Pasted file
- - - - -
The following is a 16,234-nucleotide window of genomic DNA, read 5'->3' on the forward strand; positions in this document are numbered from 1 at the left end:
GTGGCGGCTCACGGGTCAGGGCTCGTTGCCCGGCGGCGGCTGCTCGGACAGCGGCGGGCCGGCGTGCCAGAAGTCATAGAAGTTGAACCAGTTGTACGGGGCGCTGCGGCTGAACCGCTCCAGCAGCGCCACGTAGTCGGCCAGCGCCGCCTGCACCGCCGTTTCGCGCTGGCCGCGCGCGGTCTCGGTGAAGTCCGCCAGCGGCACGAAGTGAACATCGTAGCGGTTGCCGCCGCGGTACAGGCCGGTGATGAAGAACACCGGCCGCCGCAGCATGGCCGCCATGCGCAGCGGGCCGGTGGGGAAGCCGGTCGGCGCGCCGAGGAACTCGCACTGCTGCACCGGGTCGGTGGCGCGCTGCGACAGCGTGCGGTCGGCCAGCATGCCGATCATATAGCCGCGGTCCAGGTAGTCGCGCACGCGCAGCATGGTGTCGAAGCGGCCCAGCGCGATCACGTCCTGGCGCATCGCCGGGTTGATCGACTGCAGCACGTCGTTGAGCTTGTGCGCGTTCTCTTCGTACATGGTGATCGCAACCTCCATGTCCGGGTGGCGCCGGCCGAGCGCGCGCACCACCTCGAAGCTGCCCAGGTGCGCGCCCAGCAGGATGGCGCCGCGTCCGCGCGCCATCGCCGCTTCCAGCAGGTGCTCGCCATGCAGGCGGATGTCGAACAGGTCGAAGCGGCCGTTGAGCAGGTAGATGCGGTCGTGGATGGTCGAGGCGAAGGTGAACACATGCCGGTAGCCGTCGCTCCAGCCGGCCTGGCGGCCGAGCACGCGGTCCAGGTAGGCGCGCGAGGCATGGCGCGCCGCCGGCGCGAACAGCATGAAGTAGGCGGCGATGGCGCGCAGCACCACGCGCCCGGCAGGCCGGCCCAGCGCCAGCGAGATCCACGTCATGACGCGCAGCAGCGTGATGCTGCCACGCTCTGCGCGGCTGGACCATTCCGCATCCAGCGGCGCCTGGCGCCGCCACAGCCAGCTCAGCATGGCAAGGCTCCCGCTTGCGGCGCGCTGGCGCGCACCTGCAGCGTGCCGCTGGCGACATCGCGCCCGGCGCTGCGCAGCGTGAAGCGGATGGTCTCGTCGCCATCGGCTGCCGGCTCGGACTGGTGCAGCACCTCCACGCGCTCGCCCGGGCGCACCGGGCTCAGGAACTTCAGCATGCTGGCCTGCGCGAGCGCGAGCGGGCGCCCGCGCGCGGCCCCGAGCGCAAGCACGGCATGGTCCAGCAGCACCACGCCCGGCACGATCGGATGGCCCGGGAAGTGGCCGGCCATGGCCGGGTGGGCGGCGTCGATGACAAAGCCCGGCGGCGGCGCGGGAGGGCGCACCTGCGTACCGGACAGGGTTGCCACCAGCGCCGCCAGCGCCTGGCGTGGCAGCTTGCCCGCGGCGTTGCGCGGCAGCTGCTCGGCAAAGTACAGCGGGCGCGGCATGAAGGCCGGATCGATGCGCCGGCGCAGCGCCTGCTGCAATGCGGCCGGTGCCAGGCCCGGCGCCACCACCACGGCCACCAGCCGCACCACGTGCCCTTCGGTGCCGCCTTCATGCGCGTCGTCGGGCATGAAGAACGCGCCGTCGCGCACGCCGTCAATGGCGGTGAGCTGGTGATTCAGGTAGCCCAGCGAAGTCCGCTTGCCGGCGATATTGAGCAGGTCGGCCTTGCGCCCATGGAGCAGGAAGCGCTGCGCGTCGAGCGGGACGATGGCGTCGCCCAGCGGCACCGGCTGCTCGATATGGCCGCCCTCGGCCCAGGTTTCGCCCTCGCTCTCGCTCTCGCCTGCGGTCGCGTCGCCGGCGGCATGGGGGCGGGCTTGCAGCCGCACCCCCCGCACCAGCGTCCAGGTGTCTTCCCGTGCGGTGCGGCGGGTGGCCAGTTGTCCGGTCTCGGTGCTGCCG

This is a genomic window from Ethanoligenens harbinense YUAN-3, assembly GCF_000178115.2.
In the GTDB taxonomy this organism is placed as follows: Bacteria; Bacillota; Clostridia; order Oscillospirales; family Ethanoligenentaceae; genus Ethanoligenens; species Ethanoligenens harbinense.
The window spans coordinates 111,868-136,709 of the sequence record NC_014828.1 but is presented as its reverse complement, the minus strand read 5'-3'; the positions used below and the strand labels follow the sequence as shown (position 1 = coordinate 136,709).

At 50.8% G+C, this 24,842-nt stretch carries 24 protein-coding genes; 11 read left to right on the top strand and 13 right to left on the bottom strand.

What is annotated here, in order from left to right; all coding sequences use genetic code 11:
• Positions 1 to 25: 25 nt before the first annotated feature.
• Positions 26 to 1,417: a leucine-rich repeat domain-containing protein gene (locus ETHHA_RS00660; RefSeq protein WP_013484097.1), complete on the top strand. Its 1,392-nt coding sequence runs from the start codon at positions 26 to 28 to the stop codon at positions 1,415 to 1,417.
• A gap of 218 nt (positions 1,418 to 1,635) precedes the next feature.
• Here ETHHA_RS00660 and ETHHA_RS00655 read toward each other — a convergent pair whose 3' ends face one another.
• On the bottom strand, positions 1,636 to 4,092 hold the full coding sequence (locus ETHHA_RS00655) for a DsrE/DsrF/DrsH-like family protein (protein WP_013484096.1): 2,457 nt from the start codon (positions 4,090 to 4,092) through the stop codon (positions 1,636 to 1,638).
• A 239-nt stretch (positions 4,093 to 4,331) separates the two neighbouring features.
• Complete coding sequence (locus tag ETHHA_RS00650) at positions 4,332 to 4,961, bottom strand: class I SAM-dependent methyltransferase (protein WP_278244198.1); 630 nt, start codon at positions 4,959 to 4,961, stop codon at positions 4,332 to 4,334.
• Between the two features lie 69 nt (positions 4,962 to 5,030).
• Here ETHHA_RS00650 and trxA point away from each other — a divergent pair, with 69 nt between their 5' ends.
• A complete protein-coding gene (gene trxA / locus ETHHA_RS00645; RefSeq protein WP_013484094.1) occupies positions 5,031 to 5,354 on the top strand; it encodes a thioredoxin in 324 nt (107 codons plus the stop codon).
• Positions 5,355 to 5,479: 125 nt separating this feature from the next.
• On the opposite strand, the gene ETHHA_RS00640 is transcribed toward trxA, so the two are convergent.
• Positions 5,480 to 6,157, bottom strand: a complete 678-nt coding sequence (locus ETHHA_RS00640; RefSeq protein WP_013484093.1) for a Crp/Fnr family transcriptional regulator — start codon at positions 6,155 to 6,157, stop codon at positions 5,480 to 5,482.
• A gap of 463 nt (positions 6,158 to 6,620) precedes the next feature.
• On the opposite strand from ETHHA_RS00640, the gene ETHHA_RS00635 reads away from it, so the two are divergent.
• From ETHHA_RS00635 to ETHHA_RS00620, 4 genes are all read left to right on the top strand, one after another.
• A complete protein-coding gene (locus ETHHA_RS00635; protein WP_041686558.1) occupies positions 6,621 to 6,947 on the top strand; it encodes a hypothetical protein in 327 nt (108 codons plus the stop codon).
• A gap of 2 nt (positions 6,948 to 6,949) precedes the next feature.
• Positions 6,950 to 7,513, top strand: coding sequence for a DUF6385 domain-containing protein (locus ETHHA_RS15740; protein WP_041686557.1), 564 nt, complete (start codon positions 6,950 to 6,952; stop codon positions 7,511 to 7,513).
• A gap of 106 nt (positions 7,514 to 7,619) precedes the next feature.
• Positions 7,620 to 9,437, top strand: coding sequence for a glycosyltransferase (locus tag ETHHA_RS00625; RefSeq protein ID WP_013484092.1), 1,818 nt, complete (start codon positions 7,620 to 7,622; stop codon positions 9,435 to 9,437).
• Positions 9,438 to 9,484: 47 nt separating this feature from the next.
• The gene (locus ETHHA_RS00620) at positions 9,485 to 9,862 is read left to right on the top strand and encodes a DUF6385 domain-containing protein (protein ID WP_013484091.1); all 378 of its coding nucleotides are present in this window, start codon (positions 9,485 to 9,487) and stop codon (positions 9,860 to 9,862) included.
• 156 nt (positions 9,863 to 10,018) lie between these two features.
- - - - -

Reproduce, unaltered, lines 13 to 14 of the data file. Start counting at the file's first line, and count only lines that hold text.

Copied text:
• A 239-nt stretch (positions 4,093 to 4,331) separates the two neighbouring features.
• Complete coding sequence (locus tag ETHHA_RS00650) at positions 4,332 to 4,961, bottom strand: class I SAM-dependent methyltransferase (protein WP_278244198.1); 630 nt, start codon at positions 4,959 to 4,961, stop codon at positions 4,332 to 4,334.